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April 22, 2010



Communities Safely Disposing of Old Computer Equipment
But There is Room For Improvement

Communities are working hard to dispose of old computer equipment, commonly called e-waste, in a safe and environmentally friendly manner, according to a report released today by State Comptroller Thomas P. DiNapoli. The communities reviewed did not, however, have specific disposal policies in place. Rather, they hired someone to dispose of their computer equipment to ensure it was done properly.

“These communities are focused on doing the right thing when it comes to safely disposing of computer equipment, but there is some room for improvement.” DiNapoli said. “They have diverted dangerous heavy metals such as lead and mercury from getting into the environment, and have recovered other valuable materials for reuse. This is the sort of effort every level of government must pursue to ensure a better, cleaner world for our children.”

The report covered the period July 2007 – August 2008. The communities reviewed included: Ulster County, Kingston City School District, Chatham Central School District and Schenectady County Community College.

Auditors noted that the four entities collectively owned 4,200 computer workstations and, through the use of third party vendors, recycling, public auctions/sales and donations, recycled 1,237 computer monitors and CPUs. Because of these efforts, auditors estimated that approximately 1,406 pounds of lead and 37 pounds of mercury did not enter the environment. Further, auditors estimated that recycling companies could have potentially recovered valuable materials including 1,554 pounds of copper, 37 pounds of gold and 3,146 pounds of aluminum.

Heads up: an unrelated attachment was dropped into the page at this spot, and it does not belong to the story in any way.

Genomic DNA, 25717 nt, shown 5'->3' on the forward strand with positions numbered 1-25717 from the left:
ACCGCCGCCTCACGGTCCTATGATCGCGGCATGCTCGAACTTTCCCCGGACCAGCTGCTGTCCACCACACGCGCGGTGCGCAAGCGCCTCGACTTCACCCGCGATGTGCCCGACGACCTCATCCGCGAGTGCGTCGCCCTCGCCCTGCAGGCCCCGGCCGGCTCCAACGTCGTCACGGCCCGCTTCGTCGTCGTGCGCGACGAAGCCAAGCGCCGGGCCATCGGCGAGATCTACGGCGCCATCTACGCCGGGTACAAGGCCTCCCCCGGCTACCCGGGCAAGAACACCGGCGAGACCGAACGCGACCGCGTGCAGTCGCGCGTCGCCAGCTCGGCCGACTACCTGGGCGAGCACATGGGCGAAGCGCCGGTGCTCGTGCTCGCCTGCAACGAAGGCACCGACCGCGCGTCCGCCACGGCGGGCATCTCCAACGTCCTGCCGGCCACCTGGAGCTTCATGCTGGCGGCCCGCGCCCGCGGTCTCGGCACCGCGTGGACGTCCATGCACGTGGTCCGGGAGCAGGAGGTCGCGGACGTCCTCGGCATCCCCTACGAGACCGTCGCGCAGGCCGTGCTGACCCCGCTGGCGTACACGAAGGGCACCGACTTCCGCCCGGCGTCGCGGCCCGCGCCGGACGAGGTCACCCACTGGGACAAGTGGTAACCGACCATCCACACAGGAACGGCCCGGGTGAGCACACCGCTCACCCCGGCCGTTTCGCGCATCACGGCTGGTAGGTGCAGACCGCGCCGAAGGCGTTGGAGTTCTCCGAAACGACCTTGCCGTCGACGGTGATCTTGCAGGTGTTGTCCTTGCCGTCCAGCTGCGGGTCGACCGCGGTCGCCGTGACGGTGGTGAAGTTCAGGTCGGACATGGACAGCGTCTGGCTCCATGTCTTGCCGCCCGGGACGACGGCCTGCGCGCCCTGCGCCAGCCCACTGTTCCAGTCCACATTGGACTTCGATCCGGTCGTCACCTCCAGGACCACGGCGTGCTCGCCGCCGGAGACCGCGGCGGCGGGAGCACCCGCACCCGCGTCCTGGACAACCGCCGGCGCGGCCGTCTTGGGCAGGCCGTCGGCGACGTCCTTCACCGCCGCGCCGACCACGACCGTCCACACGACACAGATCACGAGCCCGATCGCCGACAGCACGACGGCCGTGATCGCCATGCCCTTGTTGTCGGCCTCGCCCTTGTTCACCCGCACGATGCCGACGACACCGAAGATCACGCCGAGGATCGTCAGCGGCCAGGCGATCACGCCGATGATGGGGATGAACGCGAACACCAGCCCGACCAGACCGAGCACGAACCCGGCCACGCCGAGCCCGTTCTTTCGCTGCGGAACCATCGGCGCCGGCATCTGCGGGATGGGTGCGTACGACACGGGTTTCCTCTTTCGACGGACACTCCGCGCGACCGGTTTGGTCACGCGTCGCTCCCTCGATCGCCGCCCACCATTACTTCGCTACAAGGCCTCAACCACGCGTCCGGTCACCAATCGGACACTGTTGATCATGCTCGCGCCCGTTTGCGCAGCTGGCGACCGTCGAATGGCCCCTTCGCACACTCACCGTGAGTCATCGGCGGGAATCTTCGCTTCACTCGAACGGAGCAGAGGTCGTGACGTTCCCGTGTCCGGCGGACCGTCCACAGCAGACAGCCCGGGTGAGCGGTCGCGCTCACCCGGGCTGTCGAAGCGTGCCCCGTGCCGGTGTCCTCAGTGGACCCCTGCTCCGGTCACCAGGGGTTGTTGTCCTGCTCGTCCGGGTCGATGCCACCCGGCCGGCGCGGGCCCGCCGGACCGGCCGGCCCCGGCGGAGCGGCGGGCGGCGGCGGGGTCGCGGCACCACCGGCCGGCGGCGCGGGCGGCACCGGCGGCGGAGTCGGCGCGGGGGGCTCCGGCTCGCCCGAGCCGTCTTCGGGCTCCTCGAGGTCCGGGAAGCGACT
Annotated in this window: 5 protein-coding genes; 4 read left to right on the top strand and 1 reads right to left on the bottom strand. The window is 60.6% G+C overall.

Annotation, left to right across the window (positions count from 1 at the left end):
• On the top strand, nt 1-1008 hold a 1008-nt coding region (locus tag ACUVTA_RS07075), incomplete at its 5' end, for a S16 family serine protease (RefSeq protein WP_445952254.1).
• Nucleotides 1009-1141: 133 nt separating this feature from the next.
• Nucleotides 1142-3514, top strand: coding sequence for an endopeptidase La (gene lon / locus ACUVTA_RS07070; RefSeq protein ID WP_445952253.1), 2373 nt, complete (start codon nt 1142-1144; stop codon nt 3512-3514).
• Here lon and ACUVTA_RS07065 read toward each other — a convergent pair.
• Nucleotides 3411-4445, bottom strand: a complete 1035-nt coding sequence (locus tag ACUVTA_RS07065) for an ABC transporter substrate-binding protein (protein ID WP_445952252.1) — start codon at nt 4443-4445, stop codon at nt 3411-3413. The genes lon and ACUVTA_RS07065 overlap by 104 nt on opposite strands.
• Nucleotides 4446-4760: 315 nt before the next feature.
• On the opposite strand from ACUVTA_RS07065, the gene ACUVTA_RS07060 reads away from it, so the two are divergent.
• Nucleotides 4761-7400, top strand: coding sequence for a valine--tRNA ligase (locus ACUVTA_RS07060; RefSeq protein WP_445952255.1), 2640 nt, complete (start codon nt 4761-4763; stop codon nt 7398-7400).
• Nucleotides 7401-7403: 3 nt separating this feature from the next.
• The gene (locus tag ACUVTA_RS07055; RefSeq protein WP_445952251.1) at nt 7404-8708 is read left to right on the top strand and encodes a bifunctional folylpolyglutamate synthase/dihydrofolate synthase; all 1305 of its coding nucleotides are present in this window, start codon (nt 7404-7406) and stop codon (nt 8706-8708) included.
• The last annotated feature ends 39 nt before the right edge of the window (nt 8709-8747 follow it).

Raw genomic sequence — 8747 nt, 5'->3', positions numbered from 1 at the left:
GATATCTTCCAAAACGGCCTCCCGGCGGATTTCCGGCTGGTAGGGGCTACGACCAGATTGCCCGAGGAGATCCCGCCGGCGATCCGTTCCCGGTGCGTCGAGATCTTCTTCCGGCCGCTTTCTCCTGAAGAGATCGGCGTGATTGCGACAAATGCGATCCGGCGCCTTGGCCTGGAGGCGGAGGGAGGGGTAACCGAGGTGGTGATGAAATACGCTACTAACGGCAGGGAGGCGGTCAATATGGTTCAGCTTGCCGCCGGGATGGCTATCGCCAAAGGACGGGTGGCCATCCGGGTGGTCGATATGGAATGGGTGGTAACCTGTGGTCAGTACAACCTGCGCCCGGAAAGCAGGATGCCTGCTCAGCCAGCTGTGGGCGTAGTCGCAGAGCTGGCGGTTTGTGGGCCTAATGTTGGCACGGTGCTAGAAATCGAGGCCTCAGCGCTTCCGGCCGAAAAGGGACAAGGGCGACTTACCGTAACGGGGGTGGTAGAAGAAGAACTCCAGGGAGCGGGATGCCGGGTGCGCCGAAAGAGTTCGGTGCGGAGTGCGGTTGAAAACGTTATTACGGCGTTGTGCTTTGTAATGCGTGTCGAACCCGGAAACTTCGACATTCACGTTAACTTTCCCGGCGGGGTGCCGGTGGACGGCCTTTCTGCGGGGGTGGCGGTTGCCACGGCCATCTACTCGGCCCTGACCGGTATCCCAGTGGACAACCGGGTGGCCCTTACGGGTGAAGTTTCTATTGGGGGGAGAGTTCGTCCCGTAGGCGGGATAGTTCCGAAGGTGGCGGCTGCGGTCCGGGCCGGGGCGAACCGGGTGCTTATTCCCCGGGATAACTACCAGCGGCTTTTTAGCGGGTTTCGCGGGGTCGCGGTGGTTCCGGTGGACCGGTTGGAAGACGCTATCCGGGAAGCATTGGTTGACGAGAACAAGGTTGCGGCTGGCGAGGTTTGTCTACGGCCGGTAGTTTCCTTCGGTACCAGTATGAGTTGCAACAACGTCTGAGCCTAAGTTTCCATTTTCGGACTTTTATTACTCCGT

DiNapoli recommended some improvement opportunities for the local officials:

  • Provide guidance related to the environmentally safe disposal of e-waste;
  • Request documentation (such as recycling/disposal certifications, etc.) affirming that e-waste was disposed in an environmentally safe manner;
  • Obtain itemized invoices that describe the e-waste that the recycling company picks up for recycling, regardless of whether or not the entity is charged for the services; and
  • Continue to dispose of their computer equipment in an environmentally safe manner.

Local officials generally agreed with DiNapoli’s recommendations and indicated that they will take corrective action.

Click here for a copy of the report.

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